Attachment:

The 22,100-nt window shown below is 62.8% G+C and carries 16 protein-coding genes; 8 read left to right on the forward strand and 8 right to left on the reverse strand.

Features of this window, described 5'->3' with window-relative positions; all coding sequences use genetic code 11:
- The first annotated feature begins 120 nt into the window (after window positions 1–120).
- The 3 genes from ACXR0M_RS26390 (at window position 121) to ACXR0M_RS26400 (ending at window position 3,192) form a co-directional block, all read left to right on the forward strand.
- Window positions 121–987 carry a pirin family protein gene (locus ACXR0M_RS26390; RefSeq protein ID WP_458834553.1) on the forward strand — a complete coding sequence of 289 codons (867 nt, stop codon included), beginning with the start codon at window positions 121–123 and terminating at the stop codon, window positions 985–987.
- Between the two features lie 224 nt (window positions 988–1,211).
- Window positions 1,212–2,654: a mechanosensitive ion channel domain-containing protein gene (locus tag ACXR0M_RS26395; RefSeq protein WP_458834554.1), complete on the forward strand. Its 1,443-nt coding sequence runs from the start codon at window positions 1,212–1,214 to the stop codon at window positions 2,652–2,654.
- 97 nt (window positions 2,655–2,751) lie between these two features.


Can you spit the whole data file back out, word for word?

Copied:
The 22,100-nt window shown below is 62.8% G+C and carries 16 protein-coding genes; 8 read left to right on the forward strand and 8 right to left on the reverse strand.

Features of this window, described 5'->3' with window-relative positions; all coding sequences use genetic code 11:
- The first annotated feature begins 120 nt into the window (after window positions 1–120).
- The 3 genes from ACXR0M_RS26390 (at window position 121) to ACXR0M_RS26400 (ending at window position 3,192) form a co-directional block, all read left to right on the forward strand.
- Window positions 121–987 carry a pirin family protein gene (locus ACXR0M_RS26390; RefSeq protein ID WP_458834553.1) on the forward strand — a complete coding sequence of 289 codons (867 nt, stop codon included), beginning with the start codon at window positions 121–123 and terminating at the stop codon, window positions 985–987.
- Between the two features lie 224 nt (window positions 988–1,211).
- Window positions 1,212–2,654: a mechanosensitive ion channel domain-containing protein gene (locus tag ACXR0M_RS26395; RefSeq protein WP_458834554.1), complete on the forward strand. Its 1,443-nt coding sequence runs from the start codon at window positions 1,212–1,214 to the stop codon at window positions 2,652–2,654.
- 97 nt (window positions 2,655–2,751) lie between these two features.